Provides an introduction to this
new language from
the creators of Perl and Python. Not just a comprehensive language
reference, it demonstrates advanced programming techniques in
including programming network clients and servers, software
and the use of Parrot on the World Wide Web.
Today brought the official announcement that many of us in the Perl and Python communities had been awaiting and expecting for some time now: the culmination of the year-long collaboration between Larry Wall and Guido van Rossum, and the establishment of a period of joint development between the developers of Perl and Python.
It's my pleasure and privilege to bring you an exclusive interview with Larry and Guido, where we discuss this exciting announcement.
LW: ..and I was very aware that we needed a big shake-up in Perl and the Perl community. Perl needed to be completely rethought, the language and the community redesigned from scratch. A lot of that happened when we started work on Perl 6. We completely reorganised the development structure, and I was elected to go away and redesign the language.
GvR: So we got together and started talking about the changes that both needed for our languages, and we decided we should try to help each other out, and that's really where the idea for joint development came from.
GvR: We also got talking about Microsoft's .NET, and the Common Language Runtime; we agreed it would be a really good idea to try and push our interpreters closer together, so that eventually you'd be able to run Perl and Python bytecode on the same interpreter.
LW: But then when I collected together the change requests - we called them RFCs - for Perl 6, I just couldn't help thinking "Hey, Python's already got a lot of this sorted out".
GvR: Right, and I found that I needed to bring in some things to Python that Perl had had for years, such as nested scopes for variables. So we just brought the ideas together, and we came up with the design of a brand new language.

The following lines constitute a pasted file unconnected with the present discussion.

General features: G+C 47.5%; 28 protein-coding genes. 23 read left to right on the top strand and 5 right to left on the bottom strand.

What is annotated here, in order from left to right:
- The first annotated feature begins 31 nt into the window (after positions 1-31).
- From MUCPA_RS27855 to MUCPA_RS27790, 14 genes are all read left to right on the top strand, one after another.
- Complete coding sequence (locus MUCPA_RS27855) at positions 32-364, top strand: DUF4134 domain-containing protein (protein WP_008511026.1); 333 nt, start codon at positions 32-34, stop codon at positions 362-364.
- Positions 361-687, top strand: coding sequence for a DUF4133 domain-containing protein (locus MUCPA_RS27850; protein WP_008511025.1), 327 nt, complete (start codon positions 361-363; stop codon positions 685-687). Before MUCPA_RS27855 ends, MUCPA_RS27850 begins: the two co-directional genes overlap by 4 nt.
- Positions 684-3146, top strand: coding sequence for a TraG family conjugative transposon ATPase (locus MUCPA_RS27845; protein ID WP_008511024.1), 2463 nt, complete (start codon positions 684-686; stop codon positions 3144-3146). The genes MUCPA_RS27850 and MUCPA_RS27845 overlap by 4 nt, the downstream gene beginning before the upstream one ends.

LW: We also wanted the name of an animal, to represent the combination of the camel and the python. It also helps with the book covers...
GvR: Eventually, I came up with Parrot after thinking about Monty Python's finest hour, the Parrot sketch.
LW: It just sounded right - dynamic, colourful, exotic. I love it!
LW: I think it was quite easy to come up with most of the ideas for the language design; after all, we've both had a lot of experience designing languages and we know what works and what doesn't. The Perl 6 RFCs were also a great help, as an indication of what I thought would work but what actually didn't.
GvR: Fundamentally, a lot of the concepts we had in our languages were identical; it was just a question of deciding on the best ways to put them all together.
# copy stdin to stdout, except for lines starting with # while left_angle_right_angle: if dollar_underscore =eq= "#": continue_next; } print dollar_underscore; }LW: I think this shows exactly what we were trying to achieve: it's immediately obvious to both Perl and Python programmers what that does. We've got a great compromise between Perl's brace-structured blocks and Python's white-space blocks; we've merged the names of language keywords in an elegant way; we've kept the idea of Perl's shortcut variables, but we've combined that with Python's readability.
GvR: Of course, this is just one way you could write that program. There's more than one way to do it, right, Larry?
LW: Sure. I'd probably write the program something like this:
while(@line = Sys::Stdin->readline()): continue_next if $line =eq= "#": print @line; }
GvR: Exactly. We're going to be getting our development teams to work together on the Parrot interpreter. Dan Sugalski and Jeremy Hylton are sitting down now to work out how to go forward, how to merge the code that we've already got; we hope to have some results for you by this year's Parrot Conference at the end of July.
GvR: I think it'll be a little harder for Python people to accept than Perl people. But then, this is the direction we've been moving in for a while now. Python 2 has had to introduce some features that Perl has had for a long time, such as nested scopes, and there were many other changes I felt we needed to make, all of which were pushing us towards the best features of Perl. But I agree with Larry, I think once Python programmers realise that this is a combination of the best parts of both languages, they'll feel right at home programming Parrot.
GvR: Well, yeah; we were expecting some people to get scared off by the idea. It's only natural. Incidentally, John Ousterhout was very interested in what we were doing, but I haven't heard what the Tcl guys think about this.
GvR: I can't imagine what you're talking about. (Fnord.)